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Is There Anything That Can Be Done for my Nose? (photo)

I feel like my nose is too wide across the bridge and there are two small bone humps that stick up. I also hate the fact that the end of my nose is so round like a ball and my nostrils are massive. However, I don’t like super skinny noses and I am concerned that with my nostrils being so large, going to anything smaller or more narrow would make me feel like I couldn’t get enough air. Is there anything that can be done for these problems and if so would these concerns be warranted?

Doctor Answers 15

Wide Nose

Hi Jessie.  

Your concerns are common and are amenable to rhinoplasty.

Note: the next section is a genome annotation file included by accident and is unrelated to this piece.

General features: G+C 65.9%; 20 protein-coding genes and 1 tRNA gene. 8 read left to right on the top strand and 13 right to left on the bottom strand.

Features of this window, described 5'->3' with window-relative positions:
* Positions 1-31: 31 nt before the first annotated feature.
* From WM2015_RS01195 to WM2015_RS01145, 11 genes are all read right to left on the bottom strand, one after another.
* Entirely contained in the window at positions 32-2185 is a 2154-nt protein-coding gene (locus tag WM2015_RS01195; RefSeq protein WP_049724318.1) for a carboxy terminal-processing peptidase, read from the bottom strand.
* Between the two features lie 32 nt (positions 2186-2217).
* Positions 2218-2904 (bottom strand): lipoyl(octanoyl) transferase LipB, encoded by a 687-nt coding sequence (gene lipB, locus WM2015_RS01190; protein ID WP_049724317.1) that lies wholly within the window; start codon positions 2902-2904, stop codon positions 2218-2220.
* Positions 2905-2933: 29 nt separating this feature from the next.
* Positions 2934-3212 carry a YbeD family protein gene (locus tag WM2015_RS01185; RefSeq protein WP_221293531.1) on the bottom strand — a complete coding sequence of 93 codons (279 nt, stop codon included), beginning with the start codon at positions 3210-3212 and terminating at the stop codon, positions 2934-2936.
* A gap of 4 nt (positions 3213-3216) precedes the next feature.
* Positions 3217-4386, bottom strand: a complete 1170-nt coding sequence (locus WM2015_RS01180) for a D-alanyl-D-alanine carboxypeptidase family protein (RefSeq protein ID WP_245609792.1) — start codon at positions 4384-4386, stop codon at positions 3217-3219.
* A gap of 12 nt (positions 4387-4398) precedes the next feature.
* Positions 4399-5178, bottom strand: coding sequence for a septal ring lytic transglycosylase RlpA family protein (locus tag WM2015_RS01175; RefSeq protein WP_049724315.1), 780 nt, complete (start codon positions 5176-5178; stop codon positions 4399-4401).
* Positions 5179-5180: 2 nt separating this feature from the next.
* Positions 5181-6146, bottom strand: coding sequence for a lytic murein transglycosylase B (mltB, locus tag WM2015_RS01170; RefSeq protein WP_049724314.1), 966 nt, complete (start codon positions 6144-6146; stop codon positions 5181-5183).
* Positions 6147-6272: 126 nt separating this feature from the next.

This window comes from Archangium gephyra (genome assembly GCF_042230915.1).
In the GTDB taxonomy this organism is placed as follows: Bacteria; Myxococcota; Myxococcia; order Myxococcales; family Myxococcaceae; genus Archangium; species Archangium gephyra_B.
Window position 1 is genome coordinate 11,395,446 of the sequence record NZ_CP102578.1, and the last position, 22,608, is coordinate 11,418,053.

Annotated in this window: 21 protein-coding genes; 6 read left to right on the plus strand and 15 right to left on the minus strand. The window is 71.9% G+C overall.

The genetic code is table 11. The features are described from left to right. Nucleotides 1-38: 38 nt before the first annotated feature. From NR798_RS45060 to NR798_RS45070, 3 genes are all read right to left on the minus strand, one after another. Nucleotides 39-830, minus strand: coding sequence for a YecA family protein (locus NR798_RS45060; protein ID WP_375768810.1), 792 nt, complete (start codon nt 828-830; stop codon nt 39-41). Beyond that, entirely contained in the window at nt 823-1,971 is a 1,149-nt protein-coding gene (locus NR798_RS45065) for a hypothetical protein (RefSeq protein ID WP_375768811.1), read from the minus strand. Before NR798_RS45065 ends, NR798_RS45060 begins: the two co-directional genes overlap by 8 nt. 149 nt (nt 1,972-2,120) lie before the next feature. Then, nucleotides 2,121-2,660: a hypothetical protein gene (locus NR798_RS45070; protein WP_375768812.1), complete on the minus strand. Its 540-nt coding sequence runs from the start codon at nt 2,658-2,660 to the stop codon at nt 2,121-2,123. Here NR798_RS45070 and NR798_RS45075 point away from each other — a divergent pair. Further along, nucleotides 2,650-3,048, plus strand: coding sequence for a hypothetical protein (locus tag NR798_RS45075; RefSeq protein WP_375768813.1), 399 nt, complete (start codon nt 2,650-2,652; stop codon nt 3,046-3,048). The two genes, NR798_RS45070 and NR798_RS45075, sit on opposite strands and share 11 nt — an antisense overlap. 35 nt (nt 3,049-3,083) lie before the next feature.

Most likely, an “open rhinoplasty” (where the soft tissues are gently elevated to allow direct access to the tip cartilages) will be required. These tip cartilages are then sculpted and sutured to refine the nasal tip. Osteotomies are required to reposition a wide nose closer to the midline.

If you like, please follow the link below. The article on Nasal Analysis contains many diagrams that you may find helpful. This may help guide your conversation with your surgeon.

Hope this is helpful. Best wishes.


San Antonio Facial Plastic Surgeon
4.0 out of 5 stars 5 reviews

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Rhinoplasty can address multiple concerns